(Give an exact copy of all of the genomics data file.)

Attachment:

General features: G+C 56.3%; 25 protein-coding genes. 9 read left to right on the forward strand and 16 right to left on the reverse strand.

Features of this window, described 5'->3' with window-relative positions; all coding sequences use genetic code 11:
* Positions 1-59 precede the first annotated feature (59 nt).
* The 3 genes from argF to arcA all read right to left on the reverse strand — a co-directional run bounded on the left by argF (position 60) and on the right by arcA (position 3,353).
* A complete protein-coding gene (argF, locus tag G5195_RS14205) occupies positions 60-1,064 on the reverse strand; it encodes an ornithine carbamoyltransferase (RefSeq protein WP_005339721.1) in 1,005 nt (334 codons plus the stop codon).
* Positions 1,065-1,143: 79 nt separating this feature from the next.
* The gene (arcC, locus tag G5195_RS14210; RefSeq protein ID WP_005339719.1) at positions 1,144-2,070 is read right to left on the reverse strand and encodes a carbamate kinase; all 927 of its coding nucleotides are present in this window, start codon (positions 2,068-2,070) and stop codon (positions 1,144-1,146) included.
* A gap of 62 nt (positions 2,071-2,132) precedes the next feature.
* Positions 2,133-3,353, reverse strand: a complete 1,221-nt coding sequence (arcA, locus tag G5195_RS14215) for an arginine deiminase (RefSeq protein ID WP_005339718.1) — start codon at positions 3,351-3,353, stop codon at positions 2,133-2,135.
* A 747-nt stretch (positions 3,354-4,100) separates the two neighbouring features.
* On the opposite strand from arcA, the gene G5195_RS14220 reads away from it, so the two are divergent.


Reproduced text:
General features: G+C 56.3%; 25 protein-coding genes. 9 read left to right on the forward strand and 16 right to left on the reverse strand.

Features of this window, described 5'->3' with window-relative positions; all coding sequences use genetic code 11:
* Positions 1-59 precede the first annotated feature (59 nt).
* The 3 genes from argF to arcA all read right to left on the reverse strand — a co-directional run bounded on the left by argF (position 60) and on the right by arcA (position 3,353).
* A complete protein-coding gene (argF, locus tag G5195_RS14205) occupies positions 60-1,064 on the reverse strand; it encodes an ornithine carbamoyltransferase (RefSeq protein WP_005339721.1) in 1,005 nt (334 codons plus the stop codon).
* Positions 1,065-1,143: 79 nt separating this feature from the next.
* The gene (arcC, locus tag G5195_RS14210; RefSeq protein ID WP_005339719.1) at positions 1,144-2,070 is read right to left on the reverse strand and encodes a carbamate kinase; all 927 of its coding nucleotides are present in this window, start codon (positions 2,068-2,070) and stop codon (positions 1,144-1,146) included.
* A gap of 62 nt (positions 2,071-2,132) precedes the next feature.
* Positions 2,133-3,353, reverse strand: a complete 1,221-nt coding sequence (arcA, locus tag G5195_RS14215) for an arginine deiminase (RefSeq protein ID WP_005339718.1) — start codon at positions 3,351-3,353, stop codon at positions 2,133-2,135.
* A 747-nt stretch (positions 3,354-4,100) separates the two neighbouring features.
* On the opposite strand from arcA, the gene G5195_RS14220 reads away from it, so the two are divergent.